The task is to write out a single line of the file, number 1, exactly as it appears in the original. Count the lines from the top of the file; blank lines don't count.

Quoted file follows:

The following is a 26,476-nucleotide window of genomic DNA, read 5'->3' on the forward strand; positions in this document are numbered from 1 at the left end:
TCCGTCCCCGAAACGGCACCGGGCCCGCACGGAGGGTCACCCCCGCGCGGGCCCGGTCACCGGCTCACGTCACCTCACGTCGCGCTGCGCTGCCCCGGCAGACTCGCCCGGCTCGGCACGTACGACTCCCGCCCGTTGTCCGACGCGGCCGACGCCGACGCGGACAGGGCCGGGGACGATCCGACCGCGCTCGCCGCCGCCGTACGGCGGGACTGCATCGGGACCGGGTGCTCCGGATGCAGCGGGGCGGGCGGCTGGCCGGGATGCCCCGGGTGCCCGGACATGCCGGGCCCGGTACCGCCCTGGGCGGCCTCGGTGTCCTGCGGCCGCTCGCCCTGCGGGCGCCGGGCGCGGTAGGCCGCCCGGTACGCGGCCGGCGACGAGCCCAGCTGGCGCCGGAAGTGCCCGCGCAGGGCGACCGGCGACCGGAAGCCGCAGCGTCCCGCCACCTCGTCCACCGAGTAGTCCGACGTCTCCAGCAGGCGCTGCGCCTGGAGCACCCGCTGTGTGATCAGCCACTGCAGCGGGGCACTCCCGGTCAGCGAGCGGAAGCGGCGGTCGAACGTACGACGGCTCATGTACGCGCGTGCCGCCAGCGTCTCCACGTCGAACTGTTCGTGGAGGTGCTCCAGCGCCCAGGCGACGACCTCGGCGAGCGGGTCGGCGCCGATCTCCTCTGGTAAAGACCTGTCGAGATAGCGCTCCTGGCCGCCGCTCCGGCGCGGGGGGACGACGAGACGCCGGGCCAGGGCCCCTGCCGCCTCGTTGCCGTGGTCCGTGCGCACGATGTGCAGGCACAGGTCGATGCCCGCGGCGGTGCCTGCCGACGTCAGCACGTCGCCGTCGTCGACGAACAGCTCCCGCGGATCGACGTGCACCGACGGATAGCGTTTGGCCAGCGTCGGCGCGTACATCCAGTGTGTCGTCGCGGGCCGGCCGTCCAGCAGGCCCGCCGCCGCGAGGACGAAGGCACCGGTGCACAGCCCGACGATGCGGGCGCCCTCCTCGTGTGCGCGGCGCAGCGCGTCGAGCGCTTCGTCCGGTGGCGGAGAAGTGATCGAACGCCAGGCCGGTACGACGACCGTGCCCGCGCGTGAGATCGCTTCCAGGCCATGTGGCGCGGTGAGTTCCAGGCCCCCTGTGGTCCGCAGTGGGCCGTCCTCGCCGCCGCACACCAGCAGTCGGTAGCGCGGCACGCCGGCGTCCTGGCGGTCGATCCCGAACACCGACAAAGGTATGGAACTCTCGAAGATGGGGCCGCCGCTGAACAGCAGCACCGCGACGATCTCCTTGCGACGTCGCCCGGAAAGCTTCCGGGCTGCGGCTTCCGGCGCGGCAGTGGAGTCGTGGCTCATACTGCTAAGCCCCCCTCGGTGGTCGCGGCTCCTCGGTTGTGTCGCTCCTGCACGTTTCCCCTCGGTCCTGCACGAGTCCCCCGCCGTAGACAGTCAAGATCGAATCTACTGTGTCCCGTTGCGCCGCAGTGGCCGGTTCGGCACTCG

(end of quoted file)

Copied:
The following is a 26,476-nucleotide window of genomic DNA, read 5'->3' on the forward strand; positions in this document are numbered from 1 at the left end: